Building Auto Guided Robot – Part 1: Intro to Fuzzy Logic


I am going to build an Auto Guided Robot using Fuzzy Logic, UWP App (C#), Windows 10 IoT Core, and Raspberry Pi 3, and I will divide this tutorial into a couple of blogs to make it easier, shorter and quicker to learn and implement.

This is the robot, you will see at the end of this blog series: (hopefully working as intended 🙂 )


In this blog post, I will show you how to use Fuzzy Logic in your UWP (Windows 10) Applications to make it much smarter and usable, but before we get started, Do you even know what is Fuzzy Logic? Don’t Worry! I will tell you in a nutshell what is fuzzy logic?

Fuzzy Logic:

It’s an approach to computing based on “degrees of truth” rather than the usual “true or false” (1 or 0) Boolean logic on which the modern computer is based on.
Fuzzy logic seems closer to the way our brains work. We aggregate data and form a number of partial truths which we aggregate further into higher truths which in turn, when certain thresholds are exceeded, cause certain further results such as motor reaction.
A similar kind of process is used in neural networks, expert systems and other artificial intelligence applications.
Fuzzy logic is essential to the development of human-like capabilities for AI, sometimes referred to as artificial general intelligence: the representation of generalized human cognitive abilities in software so that, faced with an unfamiliar task, the AI system could find a solution.

How is it different than classical logic?

Statements are no longer black or white, true or false, on or off.
In traditional logic an object takes on a value of either zero or one.
In fuzzy logic, a statement can assume any real value between 0 and 1, representing the degree to which an element belongs to a given set.

Fuzzy Logic Algorithm:

  1. Define the linguistic variables and terms
  2. Construct the membership functions
  3. Construct the rule base
  4. Convert crisp input data into fuzzy values using the membership functions
  5. Evaluate the rules in the rule base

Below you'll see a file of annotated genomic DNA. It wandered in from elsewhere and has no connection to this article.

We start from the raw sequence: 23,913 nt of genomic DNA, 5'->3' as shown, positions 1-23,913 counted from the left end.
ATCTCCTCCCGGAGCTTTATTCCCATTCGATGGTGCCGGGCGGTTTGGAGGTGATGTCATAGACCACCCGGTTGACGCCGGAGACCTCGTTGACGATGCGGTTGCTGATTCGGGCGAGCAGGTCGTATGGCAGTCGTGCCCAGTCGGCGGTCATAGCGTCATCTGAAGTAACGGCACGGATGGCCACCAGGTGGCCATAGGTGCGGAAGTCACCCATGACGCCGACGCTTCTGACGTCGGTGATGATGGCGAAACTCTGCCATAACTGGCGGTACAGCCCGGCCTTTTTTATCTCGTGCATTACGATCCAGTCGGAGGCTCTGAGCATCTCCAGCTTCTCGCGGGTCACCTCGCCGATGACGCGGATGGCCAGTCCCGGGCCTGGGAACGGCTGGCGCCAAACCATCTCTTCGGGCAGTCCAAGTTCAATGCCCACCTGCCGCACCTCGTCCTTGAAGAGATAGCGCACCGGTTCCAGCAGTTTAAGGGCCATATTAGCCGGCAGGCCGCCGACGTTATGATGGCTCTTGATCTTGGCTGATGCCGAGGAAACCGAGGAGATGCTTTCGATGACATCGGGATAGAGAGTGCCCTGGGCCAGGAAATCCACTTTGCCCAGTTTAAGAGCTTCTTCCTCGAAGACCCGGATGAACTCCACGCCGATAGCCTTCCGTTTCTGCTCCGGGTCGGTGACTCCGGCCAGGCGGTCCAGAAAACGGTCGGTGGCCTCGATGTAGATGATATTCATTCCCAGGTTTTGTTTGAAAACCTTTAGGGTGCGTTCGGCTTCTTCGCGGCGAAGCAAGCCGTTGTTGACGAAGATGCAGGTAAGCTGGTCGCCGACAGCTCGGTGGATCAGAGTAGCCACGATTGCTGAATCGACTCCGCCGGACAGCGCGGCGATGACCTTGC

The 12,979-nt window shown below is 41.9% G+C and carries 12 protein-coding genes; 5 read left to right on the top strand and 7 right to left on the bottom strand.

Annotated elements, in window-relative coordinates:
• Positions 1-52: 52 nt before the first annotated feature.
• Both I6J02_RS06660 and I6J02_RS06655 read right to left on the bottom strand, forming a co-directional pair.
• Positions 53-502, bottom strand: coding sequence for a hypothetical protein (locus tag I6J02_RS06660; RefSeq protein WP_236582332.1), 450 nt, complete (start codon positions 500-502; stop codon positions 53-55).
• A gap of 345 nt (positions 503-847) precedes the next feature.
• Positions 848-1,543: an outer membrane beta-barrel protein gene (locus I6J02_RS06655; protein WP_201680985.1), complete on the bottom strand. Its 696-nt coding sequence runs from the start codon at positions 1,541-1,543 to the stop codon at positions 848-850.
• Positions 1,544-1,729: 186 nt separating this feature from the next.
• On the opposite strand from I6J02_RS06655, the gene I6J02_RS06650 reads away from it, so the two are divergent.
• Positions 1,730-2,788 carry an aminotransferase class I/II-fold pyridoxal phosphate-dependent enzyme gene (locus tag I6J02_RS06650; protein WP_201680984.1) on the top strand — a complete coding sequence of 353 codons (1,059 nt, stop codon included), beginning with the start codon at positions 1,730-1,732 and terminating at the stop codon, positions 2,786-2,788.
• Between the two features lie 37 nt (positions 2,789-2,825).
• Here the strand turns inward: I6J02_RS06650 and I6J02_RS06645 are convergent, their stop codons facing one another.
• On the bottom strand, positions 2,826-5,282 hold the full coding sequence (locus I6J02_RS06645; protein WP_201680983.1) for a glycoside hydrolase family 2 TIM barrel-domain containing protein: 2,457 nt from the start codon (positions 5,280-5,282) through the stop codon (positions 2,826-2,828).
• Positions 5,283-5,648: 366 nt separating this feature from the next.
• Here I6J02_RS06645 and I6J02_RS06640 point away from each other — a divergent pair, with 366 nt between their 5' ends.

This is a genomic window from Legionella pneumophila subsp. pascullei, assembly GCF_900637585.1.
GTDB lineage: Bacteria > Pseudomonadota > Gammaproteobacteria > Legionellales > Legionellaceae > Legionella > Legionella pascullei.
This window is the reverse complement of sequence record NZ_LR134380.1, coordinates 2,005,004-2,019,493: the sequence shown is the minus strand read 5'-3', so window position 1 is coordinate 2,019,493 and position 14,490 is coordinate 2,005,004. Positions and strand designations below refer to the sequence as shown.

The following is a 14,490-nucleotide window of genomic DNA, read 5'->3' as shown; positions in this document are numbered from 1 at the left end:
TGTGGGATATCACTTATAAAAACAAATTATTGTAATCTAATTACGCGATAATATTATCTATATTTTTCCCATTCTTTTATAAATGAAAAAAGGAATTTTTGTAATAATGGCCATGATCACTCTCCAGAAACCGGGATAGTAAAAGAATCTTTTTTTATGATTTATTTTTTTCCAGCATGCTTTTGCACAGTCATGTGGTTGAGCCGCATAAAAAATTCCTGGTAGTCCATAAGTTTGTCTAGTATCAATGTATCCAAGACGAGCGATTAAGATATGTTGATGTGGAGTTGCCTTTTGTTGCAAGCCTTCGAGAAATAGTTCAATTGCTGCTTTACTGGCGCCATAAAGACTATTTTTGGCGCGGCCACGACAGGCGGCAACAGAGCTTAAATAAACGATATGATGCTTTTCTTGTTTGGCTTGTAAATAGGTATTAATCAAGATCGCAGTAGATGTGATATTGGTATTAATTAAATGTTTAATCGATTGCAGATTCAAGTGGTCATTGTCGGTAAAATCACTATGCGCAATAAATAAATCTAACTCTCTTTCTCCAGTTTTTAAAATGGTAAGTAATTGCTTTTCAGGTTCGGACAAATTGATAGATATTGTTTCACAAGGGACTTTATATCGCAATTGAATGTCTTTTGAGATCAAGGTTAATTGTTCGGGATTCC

6. Combine the results of each rule
  7. Convert the output data to non-fuzzy values


Here’s an example that we are going to implement through this set of blogs.


  1. Linguistic Variables are:
    Input: Distance IS (Far or Near)
    Output: Speed (High or SLOW)
  2. Trapezoidal is our member function
  3. Our Rule base for example:
    IF Distance IS Far THEN Speed IS Fast
    IF Distance IS Near THEN Speed IS SLOW
  4. Use Trapezoidal Function to convert crisp inputs to fuzzy values
  5. Evaluate the rules in our rule base (Step 3.)
  6. Combine the results of each rule
  7. Convert the output into non-fuzzy values

Important NOTE:
In a real scenario, the input data should be like this Distances (Front, Right and Left) for better performance, but I only used one distance, because I only have one sensor at the moment, and the out should depend on the Angle of the robot, also I don’t have servo motors to control the angle precisely, so I depend on normal DC Motors and rotating them be switching one of them on/off depend on which direction.(This tutorial just to show you how to use the fuzzy logic in your UWP Application and your IoT Solutions, I am just showing you a very quick and simple demo, you can apply the same concept into a lot of applications and real scenarios)

In the next blog, I will show you how to use Fuzzy Logic in UWP Application using C#/.NET and after that I will deploy that on Raspberry Pi 3 running Windows 10 IoT Core controlling my robot.

I do appreciate your feedback and comments, see you next blog.


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